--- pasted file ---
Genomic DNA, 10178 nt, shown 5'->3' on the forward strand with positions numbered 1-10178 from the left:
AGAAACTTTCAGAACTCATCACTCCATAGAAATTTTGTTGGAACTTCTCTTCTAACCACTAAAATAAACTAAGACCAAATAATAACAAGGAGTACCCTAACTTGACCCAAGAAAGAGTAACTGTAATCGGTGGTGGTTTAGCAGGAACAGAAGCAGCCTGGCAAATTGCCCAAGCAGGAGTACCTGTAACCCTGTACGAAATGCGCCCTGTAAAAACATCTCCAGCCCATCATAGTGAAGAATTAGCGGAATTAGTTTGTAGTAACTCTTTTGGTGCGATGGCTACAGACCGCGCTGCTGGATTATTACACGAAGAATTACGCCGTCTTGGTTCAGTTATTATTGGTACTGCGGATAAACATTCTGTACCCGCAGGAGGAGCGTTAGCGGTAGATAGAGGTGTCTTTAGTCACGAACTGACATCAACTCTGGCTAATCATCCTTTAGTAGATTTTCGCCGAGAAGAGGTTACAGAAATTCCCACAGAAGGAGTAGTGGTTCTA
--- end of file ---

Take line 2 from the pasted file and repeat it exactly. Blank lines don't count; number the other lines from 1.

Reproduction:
AGAAACTTTCAGAACTCATCACTCCATAGAAATTTTGTTGGAACTTCTCTTCTAACCACTAAAATAAACTAAGACCAAATAATAACAAGGAGTACCCTAACTTGACCCAAGAAAGAGTAACTGTAATCGGTGGTGGTTTAGCAGGAACAGAAGCAGCCTGGCAAATTGCCCAAGCAGGAGTACCTGTAACCCTGTACGAAATGCGCCCTGTAAAAACATCTCCAGCCCATCATAGTGAAGAATTAGCGGAATTAGTTTGTAGTAACTCTTTTGGTGCGATGGCTACAGACCGCGCTGCTGGATTATTACACGAAGAATTACGCCGTCTTGGTTCAGTTATTATTGGTACTGCGGATAAACATTCTGTACCCGCAGGAGGAGCGTTAGCGGTAGATAGAGGTGTCTTTAGTCACGAACTGACATCAACTCTGGCTAATCATCCTTTAGTAGATTTTCGCCGAGAAGAGGTTACAGAAATTCCCACAGAAGGAGTAGTGGTTCTA